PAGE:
We Are All Americans- The Design Campaign that will Unite Us All
MFA students Ana Coello (Graphic Design) and Constanza Loustalet (Interior Design) are proud Americans. They were not born in the United States, nor are they citizens of the country, having temporarily moved here from Venezuela to join the Ernest G. Welch program, but they consider themselves Americans. Venezuela is a South American country, one that—like many countries—teaches its students that the Americas are comprised of two continents and thirty-five countries. The disparate notions between the way United States citizens and citizens of other South and North American countries view this identity inspired Coello and Loustalet to launch the multi-platform campaign, “We Are All Americans.”
The two design graduates created “We Are All Americans”for Professor Jeff Boortz’s Studio Practice Class. It was designed to explore whether psychological principles of persuasion manifested in designed environments, experiences, and print and screen-based media can change the entrenched beliefs and viewpoints of a target audience, getting them to take actions that provide evidence of a shift in belief and point-of-view.
The idea behind this campaign is to showcase similarities between people from different countries in America. Highly-designed social media posts depict portraits of Georgia State students with self-identified descriptors like “political scientist, travel enthusiast, Argentinean.” Other facets of the campaign feature videos interviewing U.S. and non-U.S. citizens, emphasizing similarities, and celebrating a common, international American origin.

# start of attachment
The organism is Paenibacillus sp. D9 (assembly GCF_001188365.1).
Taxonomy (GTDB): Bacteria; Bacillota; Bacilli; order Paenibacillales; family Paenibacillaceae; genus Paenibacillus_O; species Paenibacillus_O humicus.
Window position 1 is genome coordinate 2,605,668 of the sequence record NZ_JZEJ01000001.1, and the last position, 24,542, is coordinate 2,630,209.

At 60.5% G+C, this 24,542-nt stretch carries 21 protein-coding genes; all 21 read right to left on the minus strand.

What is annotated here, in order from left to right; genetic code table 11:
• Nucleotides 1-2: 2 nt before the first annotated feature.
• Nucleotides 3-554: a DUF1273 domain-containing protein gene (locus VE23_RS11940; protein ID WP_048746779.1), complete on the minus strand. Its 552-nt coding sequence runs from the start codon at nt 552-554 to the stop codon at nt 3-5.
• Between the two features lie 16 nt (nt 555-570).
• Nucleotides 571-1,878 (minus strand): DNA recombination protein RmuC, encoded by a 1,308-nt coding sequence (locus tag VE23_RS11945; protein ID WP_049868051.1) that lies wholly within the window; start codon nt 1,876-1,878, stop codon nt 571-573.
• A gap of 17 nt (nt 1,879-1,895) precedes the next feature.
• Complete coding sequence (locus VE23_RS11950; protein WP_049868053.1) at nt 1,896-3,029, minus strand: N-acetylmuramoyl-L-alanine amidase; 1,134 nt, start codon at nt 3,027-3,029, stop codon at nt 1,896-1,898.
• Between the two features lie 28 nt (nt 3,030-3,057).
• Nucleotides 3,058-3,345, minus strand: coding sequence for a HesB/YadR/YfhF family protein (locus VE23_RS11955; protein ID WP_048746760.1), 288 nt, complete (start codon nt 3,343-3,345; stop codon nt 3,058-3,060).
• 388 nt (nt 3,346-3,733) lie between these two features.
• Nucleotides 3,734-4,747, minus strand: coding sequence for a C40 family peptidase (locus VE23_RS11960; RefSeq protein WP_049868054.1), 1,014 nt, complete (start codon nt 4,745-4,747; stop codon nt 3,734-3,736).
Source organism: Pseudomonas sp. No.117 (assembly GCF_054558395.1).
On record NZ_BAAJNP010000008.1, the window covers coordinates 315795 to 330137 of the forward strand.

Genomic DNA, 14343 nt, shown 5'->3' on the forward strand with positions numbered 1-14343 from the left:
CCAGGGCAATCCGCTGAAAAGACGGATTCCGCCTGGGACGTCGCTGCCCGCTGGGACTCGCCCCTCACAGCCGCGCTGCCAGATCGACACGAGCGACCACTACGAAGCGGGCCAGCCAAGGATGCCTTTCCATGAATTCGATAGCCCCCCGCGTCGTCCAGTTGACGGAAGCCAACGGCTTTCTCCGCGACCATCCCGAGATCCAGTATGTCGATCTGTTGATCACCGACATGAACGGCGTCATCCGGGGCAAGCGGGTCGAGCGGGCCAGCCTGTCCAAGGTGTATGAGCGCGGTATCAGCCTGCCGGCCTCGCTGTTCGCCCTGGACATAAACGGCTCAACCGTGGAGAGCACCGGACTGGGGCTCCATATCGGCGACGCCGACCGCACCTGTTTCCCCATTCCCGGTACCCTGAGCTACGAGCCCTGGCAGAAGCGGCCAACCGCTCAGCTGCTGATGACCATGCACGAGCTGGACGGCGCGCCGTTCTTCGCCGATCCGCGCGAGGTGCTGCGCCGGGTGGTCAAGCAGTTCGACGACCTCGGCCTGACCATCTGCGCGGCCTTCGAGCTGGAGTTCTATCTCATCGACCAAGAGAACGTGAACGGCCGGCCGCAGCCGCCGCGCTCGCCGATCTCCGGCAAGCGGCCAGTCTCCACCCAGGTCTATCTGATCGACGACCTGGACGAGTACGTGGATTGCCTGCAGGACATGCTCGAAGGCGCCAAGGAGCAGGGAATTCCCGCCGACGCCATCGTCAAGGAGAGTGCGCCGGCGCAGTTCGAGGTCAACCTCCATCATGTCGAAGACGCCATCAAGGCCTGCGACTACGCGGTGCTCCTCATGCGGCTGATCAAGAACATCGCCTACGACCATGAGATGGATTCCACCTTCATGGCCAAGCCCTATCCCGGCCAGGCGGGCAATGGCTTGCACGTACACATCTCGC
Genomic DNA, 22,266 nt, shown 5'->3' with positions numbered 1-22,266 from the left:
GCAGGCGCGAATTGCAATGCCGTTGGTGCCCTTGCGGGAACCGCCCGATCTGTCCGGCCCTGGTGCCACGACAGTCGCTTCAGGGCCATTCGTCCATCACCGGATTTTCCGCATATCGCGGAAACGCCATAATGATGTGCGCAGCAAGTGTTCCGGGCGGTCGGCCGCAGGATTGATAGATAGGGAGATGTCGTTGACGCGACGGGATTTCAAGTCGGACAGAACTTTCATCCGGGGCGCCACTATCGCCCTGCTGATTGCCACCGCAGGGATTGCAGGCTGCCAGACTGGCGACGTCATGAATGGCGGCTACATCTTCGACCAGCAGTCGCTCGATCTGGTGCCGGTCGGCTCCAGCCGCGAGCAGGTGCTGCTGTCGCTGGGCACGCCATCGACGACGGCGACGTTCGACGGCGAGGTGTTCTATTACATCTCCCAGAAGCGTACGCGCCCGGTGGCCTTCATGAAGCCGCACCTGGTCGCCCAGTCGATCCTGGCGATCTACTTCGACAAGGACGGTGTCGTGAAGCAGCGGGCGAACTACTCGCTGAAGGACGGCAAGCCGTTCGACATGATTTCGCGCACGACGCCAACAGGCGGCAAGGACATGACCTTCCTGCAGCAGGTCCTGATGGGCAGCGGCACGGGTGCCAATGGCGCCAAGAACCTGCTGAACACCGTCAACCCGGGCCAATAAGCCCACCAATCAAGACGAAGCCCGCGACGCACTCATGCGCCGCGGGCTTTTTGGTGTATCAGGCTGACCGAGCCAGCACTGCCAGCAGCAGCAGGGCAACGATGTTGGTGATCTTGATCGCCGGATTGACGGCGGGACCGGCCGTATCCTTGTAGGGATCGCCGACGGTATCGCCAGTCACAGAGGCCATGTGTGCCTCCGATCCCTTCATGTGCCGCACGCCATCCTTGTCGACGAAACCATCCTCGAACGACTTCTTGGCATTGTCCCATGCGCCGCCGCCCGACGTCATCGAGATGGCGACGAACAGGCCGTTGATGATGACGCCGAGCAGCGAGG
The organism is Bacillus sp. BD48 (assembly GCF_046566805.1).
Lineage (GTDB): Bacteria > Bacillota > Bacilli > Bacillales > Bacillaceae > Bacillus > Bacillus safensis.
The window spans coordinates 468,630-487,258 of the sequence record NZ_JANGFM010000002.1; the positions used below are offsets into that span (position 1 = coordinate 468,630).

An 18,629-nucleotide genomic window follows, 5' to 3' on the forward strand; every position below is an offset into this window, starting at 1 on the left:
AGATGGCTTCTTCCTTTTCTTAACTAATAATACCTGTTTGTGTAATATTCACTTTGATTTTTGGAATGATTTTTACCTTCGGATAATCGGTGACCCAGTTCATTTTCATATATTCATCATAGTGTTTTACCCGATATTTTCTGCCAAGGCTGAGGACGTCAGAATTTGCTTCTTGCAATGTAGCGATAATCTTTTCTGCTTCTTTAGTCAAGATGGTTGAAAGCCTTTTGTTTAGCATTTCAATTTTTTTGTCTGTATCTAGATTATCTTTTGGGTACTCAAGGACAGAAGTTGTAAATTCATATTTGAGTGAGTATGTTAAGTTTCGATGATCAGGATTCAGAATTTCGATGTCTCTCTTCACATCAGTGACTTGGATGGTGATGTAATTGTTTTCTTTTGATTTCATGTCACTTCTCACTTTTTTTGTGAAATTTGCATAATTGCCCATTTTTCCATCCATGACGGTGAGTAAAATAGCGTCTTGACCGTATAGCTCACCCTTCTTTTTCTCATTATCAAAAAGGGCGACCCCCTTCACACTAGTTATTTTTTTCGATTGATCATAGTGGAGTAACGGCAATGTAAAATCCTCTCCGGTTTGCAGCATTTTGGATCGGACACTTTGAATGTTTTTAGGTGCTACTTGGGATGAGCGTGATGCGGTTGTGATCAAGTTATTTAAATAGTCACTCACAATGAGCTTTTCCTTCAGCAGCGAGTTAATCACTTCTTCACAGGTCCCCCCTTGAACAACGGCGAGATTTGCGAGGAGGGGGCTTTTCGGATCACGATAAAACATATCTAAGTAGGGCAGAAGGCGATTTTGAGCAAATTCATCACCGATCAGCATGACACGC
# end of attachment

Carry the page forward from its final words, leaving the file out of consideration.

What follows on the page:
This spring, Coello and Loustalet were honored in front of the school with an inaugural grant for the project from Boortz’s non-profit Better Bureau for working towards the goal of the “Bridge Building Project.” Bridge Building Project’s goal is to model and encourage collaboration, cooperation, and respectful disagreement across the deep divides that have opened up in our global society.
The recent political climate of the Americas have been in constant flux—causing much migration, fear, misunderstanding, and strife. Coello and Loustalet have acknowledged the common and media-hyped misconception of Latino immigrants across the United States. The two wanted to raise awareness and educate people about the similarities between Latinos and U.S. citizens, promoting the idea that it doesn’t matter where we come from, that we are all Americans.